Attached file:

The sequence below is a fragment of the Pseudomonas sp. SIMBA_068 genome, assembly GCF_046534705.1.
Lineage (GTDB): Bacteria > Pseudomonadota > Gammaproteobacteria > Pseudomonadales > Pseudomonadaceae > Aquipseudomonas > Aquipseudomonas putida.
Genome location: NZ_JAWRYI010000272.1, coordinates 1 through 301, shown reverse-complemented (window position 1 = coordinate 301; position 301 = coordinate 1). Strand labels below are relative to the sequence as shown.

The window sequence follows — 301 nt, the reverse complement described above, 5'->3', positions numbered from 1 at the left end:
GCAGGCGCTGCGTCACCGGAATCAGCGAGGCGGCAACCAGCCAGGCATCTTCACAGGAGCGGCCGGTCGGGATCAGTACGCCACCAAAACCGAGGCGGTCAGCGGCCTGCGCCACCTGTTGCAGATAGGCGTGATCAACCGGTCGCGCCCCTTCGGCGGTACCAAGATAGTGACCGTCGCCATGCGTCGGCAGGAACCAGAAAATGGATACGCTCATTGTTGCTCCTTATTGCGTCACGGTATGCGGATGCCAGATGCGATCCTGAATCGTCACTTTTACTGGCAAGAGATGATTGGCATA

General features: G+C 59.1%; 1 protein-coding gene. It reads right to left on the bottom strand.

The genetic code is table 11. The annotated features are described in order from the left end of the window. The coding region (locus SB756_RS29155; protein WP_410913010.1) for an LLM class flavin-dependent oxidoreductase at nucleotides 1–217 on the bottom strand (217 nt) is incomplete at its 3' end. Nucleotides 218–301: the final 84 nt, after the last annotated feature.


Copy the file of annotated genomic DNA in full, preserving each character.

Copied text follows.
The sequence below is a fragment of the Pseudomonas sp. SIMBA_068 genome, assembly GCF_046534705.1.
Lineage (GTDB): Bacteria > Pseudomonadota > Gammaproteobacteria > Pseudomonadales > Pseudomonadaceae > Aquipseudomonas > Aquipseudomonas putida.
Genome location: NZ_JAWRYI010000272.1, coordinates 1 through 301, shown reverse-complemented (window position 1 = coordinate 301; position 301 = coordinate 1). Strand labels below are relative to the sequence as shown.

The window sequence follows — 301 nt, the reverse complement described above, 5'->3', positions numbered from 1 at the left end:
GCAGGCGCTGCGTCACCGGAATCAGCGAGGCGGCAACCAGCCAGGCATCTTCACAGGAGCGGCCGGTCGGGATCAGTACGCCACCAAAACCGAGGCGGTCAGCGGCCTGCGCCACCTGTTGCAGATAGGCGTGATCAACCGGTCGCGCCCCTTCGGCGGTACCAAGATAGTGACCGTCGCCATGCGTCGGCAGGAACCAGAAAATGGATACGCTCATTGTTGCTCCTTATTGCGTCACGGTATGCGGATGCCAGATGCGATCCTGAATCGTCACTTTTACTGGCAAGAGATGATTGGCATA

General features: G+C 59.1%; 1 protein-coding gene. It reads right to left on the bottom strand.

The genetic code is table 11. The annotated features are described in order from the left end of the window. The coding region (locus SB756_RS29155; protein WP_410913010.1) for an LLM class flavin-dependent oxidoreductase at nucleotides 1–217 on the bottom strand (217 nt) is incomplete at its 3' end. Nucleotides 218–301: the final 84 nt, after the last annotated feature.